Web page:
Homeless New Yorkers Have Their Say

September 16, 2016
Should sleeping in pubic be a crime? Not according to the Department of Justice.

Last month, the Department of Justice filed a brief arguing that “making it a crime for people who are homeless to sleep in public places, when there is insufficient shelter space in a city, unconstitutionally punishes them for being homeless.”

Still, here in New York City, which is facing a housing crisis and a record homeless population, the Mayor’s Office has recently responded with instructions to the NYPD to forcibly “clean up” areas of the city where homeless congregate, citing at least 80 locations which are scheduled for aggressive police “clean up”, according to the Daily News. 

Andrew Padilla, Filmmaker/Activist

Picture the Homeless and Vocal-NY, along with other groups and allies, gathered last week for a press conference and rally, demanding an end to rampant violations of the rights of homeless people by the NYPD.

Members of Picture the Homeless are New Yorkers living in shelters or on the street and their allies who actively work on campaigns to demand housing for the homeless, by identifying abandoned buildings and vacant lots and advocating to convert these spaces into affordable housing. In April, Vocal-NY released a report outlining ways to eradicate mass homelessness in New York City by 2020.

Some statements from Picture the Homeless members:

Cops have always messed with us, but in the past month it’s gotten really bad. Every time the shift changes, a new bunch of cops from the 25th precinct comes to mess with us, tell us to move, threaten us. If you try to tell them ‘I know my rights, I don’t have to move,’ they say ‘You’re going to move someplace, and if you don’t get out of here it’ll be someplace you don’t like.’  I think it’s happening because you’ve got all this new money coming to Harlem, and the new people don’t want to see us. They don’t want to be reminded. Where are you supposed to go, if you’ve been in Harlem all your life? They’re real careful not to give people tickets for anything. They don’t want a paper trail. They’ll take you to the ER, take you to the psych ward, leave you there. Let you find your own way back, but by then it’s a new shift and it’s someone else’s problem.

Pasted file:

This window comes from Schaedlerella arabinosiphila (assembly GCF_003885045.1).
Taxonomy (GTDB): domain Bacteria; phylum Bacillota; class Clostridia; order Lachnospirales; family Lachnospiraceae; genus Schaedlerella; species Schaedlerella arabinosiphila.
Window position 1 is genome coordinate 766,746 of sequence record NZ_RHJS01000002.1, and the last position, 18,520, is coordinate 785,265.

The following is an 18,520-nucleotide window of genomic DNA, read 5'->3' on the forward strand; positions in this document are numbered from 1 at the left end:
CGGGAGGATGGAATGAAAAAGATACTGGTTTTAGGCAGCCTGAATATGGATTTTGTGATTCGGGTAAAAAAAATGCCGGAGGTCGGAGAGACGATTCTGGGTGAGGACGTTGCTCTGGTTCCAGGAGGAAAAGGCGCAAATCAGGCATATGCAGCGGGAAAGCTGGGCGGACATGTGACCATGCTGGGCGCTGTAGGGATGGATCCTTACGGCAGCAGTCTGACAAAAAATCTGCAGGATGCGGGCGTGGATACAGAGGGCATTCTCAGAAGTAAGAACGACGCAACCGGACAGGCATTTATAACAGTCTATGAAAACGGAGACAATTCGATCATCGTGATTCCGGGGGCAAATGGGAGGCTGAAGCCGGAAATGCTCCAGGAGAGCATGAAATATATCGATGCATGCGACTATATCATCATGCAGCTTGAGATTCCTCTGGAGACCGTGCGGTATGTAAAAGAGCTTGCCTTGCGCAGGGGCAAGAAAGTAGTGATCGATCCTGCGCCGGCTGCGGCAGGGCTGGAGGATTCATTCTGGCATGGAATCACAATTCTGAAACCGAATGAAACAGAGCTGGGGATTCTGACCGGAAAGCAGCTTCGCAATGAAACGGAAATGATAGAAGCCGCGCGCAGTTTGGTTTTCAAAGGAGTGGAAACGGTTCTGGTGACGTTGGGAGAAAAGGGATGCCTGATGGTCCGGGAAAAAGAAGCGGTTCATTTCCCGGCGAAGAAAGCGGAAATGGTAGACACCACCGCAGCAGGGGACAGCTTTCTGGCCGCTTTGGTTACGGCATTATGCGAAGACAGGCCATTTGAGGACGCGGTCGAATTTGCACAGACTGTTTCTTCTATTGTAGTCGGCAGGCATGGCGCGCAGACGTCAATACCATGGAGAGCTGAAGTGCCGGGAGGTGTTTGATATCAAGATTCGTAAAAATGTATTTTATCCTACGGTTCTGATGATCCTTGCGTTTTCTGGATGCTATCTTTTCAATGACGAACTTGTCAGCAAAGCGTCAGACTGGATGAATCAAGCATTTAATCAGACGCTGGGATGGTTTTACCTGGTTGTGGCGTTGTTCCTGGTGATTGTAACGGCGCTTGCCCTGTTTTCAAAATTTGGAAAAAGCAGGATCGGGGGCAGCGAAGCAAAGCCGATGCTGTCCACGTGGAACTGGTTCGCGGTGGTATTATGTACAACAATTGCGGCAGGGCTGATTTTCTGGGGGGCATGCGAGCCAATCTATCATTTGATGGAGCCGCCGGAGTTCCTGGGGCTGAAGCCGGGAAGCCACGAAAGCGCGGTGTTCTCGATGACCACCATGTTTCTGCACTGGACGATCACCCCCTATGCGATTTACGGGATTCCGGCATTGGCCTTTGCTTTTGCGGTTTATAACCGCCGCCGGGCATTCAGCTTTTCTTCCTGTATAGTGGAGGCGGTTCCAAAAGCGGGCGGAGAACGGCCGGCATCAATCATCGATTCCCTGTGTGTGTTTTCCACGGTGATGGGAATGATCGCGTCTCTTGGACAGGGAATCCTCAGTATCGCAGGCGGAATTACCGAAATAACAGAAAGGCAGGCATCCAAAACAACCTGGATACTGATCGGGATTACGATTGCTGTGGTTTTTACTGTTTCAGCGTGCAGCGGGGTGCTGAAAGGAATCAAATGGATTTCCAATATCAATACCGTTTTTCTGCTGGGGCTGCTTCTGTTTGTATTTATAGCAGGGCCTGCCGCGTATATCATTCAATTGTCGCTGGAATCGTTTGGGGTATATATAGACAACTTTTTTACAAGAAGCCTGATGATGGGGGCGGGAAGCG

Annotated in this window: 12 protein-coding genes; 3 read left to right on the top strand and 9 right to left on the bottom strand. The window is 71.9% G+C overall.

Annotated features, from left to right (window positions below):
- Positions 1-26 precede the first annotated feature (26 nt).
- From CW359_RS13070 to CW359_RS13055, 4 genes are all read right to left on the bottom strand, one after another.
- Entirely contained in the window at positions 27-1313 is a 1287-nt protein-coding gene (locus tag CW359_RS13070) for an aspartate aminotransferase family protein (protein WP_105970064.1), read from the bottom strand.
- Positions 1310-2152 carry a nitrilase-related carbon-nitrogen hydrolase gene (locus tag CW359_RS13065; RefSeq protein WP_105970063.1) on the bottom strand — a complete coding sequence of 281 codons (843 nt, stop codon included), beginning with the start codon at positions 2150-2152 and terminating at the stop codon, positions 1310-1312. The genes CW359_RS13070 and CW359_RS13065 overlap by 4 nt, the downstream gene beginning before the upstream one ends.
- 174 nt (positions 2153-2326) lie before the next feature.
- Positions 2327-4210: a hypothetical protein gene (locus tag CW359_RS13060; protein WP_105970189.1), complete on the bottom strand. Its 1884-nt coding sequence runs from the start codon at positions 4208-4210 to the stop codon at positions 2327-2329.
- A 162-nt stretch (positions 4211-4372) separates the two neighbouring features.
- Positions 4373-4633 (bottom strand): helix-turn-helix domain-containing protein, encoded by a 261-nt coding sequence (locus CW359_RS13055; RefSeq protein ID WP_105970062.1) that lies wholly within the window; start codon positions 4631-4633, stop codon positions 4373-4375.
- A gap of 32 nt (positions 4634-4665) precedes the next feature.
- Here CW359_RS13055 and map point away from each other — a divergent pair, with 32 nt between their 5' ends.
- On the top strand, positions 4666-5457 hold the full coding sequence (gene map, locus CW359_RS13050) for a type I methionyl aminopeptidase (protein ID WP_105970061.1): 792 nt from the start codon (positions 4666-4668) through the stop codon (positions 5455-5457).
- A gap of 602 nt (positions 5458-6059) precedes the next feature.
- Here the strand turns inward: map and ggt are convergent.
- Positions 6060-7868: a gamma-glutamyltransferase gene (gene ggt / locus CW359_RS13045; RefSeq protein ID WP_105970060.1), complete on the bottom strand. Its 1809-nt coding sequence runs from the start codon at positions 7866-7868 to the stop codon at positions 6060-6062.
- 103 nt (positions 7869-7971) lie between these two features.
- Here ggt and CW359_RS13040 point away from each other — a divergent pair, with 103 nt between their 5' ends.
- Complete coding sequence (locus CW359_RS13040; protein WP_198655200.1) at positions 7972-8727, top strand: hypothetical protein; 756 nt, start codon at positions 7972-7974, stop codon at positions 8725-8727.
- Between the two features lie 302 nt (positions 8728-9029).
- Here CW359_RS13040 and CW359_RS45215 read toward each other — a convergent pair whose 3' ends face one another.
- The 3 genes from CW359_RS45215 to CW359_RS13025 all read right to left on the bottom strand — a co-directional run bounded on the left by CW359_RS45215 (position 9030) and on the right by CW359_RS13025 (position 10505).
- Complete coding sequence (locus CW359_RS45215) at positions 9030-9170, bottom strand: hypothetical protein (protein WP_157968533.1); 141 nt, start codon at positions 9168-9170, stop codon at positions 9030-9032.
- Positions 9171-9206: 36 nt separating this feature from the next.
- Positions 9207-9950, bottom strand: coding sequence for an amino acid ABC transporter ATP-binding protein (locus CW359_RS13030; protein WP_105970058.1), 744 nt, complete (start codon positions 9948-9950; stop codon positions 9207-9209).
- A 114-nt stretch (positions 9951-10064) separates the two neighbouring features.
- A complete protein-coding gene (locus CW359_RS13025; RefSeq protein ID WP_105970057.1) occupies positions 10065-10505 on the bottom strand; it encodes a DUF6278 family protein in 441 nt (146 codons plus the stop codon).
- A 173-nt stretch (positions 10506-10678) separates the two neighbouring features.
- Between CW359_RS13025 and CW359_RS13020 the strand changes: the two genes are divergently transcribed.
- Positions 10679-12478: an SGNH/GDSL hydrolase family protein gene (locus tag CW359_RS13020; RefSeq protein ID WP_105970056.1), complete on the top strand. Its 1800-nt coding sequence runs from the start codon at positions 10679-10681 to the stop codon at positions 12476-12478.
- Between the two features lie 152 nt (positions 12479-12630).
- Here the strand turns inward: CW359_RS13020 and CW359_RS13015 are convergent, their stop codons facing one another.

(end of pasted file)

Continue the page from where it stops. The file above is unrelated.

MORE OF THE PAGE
– Sarge, a homeless veteran who resides on 125th Street.


“The Mayor’s not doing things right. He needs to make us some housing instead of pushing poor people around. They want to make it hard for us to be in this city. We’re trying to get our lives together and they want to scatter us all over the place. I was born and raised in Harlem, and you used to be able to find an apartment no problem, no red tape. There used to be places working folks could afford, but now the landlords want so much money. So what are we supposed to do, if we’re poor?”

– Richard Thomas, a lifelong resident of the neighborhood who currently resides on the street.


“The NYPD isn’t interested in enforcing the law. You’ve got kids who come around assaulting homeless people in the middle of the night, and the cops don’t do anything about it because as far as they’re concerned, those kids are helping them do their jobs. I was in the park and someone was threatening me, and when I went to the cops they didn’t do anything about it because they know I’m homeless. And they need to stop saying it’s about K2, because it’s not. Some people smoke K2 but the cops just use that as an excuse to hassle everybody, threaten them, tell us to get out.”

– Angel L. Starks, a homeless woman who is visually impaired.